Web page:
Windows 11 Upgrade Hack on Any Hardware

This post will walk you through detailed steps to perform an in-place Windows 11 upgrade on an unsupported Windows 10 computer.

You heard it right. One of the controversies about Windows 11 is its ridiculous hardware requirements. Specifically, among other things, your computer needs to support Secure Boot and Trusted Platform Module (TPM) 2.0.

Neither is essential to the day-to-day operation of the computer. The two are so non-essential that hardware vendors often disable them by default on computers that support them.

But the bottom line is this: If your computer is running Windows 10 64-bit — that’s the case of most existing computers — then it can run Windows 11 just fine, regardless of any extra “requirements.”

Initially, it was a bit of work to make this happen on non-qualified (supposedly unsupported) hardware. But as I predicted, there’s now a tool to make the process much easier.

This post will help you with that.

Windows on unsupported hardware
Windows 11 Upgrade: Here’s my dated Dell Precision T1500, which doesn’t meet multiple hardware requirements of Windows 11, running the OS after an in-place upgrade from Windows 10.

Why should I upgrade to Windows 11?

The latest version of Windows 11 now has the official support for the 6GHz band of the Intel AX210 Wi-Fi 6E chip. That means you won’t need to use a particular software driver like the case of Windows 10.

On top of that, in my experience, Windows 11 runs better and has a more refined user interface.

The new OS also will last you beyond 2025 when Microsoft plans to phase out Windows 10 completely. Sure, you might want new hardware before then, but it’s always good to know your way around the new OS now.

With that, let’s get our hands dirty. (As the rule, make sure you make a backup of your system beforehand.)

Windows 11 upgrade on unsupported computer: The tool

If your current computer meets the hardware requirements, you can upgrade it to Windows 11 like you usually do with Windows 10. You can eventually do that via Windows Update.

If your hardware is not qualified, though, you’ll run into a message saying just that, and the setup process will not continue.

And that’s where the no-name upgrade tool, by a Czech GitHub developer @coofcookie, comes into play. It enables users to do a regular in-place upgrade from Windows 10 to Windows 11 on any computer while bypassing the initial hardware requirement check.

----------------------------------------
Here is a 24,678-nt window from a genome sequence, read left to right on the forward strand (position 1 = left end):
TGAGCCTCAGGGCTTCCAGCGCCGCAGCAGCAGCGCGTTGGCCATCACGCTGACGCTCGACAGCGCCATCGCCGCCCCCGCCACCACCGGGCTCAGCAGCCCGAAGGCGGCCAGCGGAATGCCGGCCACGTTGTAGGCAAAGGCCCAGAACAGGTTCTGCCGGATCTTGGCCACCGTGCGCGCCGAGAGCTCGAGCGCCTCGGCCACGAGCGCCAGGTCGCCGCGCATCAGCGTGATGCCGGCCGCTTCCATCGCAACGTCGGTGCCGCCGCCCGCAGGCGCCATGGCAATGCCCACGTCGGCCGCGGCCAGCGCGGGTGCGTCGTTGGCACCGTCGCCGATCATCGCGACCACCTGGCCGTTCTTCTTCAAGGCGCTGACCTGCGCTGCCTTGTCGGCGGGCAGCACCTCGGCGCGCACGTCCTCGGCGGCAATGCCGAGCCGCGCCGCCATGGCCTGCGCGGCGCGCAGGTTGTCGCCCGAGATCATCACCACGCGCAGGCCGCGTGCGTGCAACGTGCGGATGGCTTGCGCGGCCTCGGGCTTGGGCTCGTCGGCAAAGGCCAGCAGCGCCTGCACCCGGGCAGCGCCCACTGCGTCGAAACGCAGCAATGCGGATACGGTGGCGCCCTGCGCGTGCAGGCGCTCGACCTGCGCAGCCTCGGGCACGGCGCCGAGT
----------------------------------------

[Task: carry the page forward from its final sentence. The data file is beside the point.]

(The software itself is an open-source application and contains no malicious codes, you can download the source code, check it, and compile it yourself.)

I’ve tried this tool many times — including upgrading a 2013 Macbook Pro running BootCamp to Windows 11 –, and it worked flawlessly, proving to be the best method for the task. (There are indeed other methods, but they are more involved.)

Macbook Pro running Windows 11
Here’s my Macbook Pro 2013 running Windows 11. The new OS sure beats Big Sur in more ways than one.

For this post, I used a decade-old Dell Precision T1500, first built for Windows 7, which came out 12 years ago today. The computer has all the original hardware — it runs a 1st Gen Core i7 CPU as opposed to the 11th Gen of the latest hardware — with some minor upgrades: I use a SATA SSD instead of its hard drive and have put Windows 10 on it.

The machine is so old its motherboard doesn’t even support the GPT partition table for the boot drive. So yes, Windows 11 can run on a computer that still uses the Legacy BIOS and Master Boot Record. And the point is, chances are, your computer is much newer than this one.

Windows 11 upgrade on unsupported hardware: The steps

Here are the detailed steps on an in-place upgrade from Windows 10 to Windows 11.

Windows Getting Ready for Windows Upgrade
Here’s my Windows 10 computer before the Windows 11 upgrade. Note the dreadful you-don’t-belong message each time I run Windows Update and, most importantly, our little Win11 folder on its desktop.

1. Prepare the location and Windows 11 ISO file

For this post, I created a folder called Win11 on the desktop of the computer. You can create any folder you want. Just make sure you know where it is. But let’s assume that you make the same folder.